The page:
Why the Owl Wakes at Night

The owl that hunts
A shadowy prey
Loved morning, once,
And honest day

Like his sun-striding
Till Wise Men riding
Through a wood

To bear the Word
Of Bethlehem,
Summoned each bird
To follow them

“You, feathery nations,
Quick, take wing.
Come greet Creation’s
Newborn King.”

From sleep, like arrows,
All arose—
Doves, linnets, sparrows,
Cackling crows.

Faithfully through
The holy dark
The heron flew,
Flew the meadowlark,

Chanting in wild
Ecstatic chorus,
“A kingly Child
Is waiting for us.”

Fled every fowl,
Forsaking rest.
Only the owl
On his warm nest,

Grudging to see
Finch pass, and swallow,
Croaked, “Who is He
That bids me follow?

“Who? Who?” he muttered,
Loath to fly.
“Who, who?” and shuttered
His round eye,

Nor left his bough
Nor way the glory.
And penitent now
(So runs the story),

Nightly must mourn,
“Who’ll guide me to
The small Newborn?
Who, who? Oh, who?”

Must for distress
Stay broad awake
And comfortless,
That would not break
His comfort for Love’s sake.

Crochet an Owl for your Own Wreath of Christmas Legends!

Sunday, January 4, 2009

The Legend of the Cat

This one may give our cat-hating husbands "paws"! Naaaaah, probably not.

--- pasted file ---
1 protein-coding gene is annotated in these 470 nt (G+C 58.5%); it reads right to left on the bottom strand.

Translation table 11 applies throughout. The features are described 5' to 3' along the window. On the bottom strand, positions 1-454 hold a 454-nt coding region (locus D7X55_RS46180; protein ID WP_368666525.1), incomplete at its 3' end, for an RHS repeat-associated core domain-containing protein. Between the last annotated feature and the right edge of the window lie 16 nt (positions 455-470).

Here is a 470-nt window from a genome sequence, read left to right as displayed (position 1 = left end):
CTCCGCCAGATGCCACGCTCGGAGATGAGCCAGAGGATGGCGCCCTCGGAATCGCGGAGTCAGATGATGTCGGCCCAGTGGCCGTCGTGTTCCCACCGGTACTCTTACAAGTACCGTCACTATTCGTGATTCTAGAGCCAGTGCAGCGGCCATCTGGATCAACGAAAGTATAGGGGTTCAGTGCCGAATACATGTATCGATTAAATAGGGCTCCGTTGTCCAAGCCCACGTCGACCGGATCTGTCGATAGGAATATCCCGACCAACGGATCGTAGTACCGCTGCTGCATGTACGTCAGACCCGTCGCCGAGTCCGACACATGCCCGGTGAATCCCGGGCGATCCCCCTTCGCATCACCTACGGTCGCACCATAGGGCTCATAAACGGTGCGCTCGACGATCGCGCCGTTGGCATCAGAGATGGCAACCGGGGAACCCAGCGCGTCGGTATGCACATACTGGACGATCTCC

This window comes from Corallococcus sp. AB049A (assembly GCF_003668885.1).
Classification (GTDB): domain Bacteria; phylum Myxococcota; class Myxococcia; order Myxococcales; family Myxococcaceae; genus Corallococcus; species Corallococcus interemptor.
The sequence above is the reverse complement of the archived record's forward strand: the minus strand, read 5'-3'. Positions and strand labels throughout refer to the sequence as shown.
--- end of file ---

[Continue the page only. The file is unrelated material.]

The Legend of the Cat

At midnight’s stroke,
On the first Christmas, half the world awoke.
Then out of the nest and lair
Came thronging to Bethlehem the wordless folk;
Hurried the beasts of the forest, the birds of the air,
To pay the Lord their homage and His due.

And Cat came, too.
Minding on delicate feet to see the Child,
But being shy and wild,
Approached no nearer than the hearth; lay dumb
And distant there.
While the rest knelt in praise,
The Cat by too much glory overcome
Could not withdraw her gaze
From the Nativity; could only stare
Through slitted eyes as things of fur and feather
(The deer beside the lion, the pheasant, the hare
Safe in the fox’s paws) bent down together.
Although their anthems lifted all around,
She, in her throat, made only a trembling sound
And could not bow her head.

Yet as the morning dawned
And one by one the other creatures fled
Each to his habitat—
The eagle to his crag and to his pond
The otter—only Cat
Remained beside the dying fire, unable
To quit the place that was both Crib and Stable.

Then Mary spoke aloud.
“Dear Cat,” she said, “dear, stiff-necked, proud
And obstinate beast, I bless you. From this hour
Leave wilderness behind you.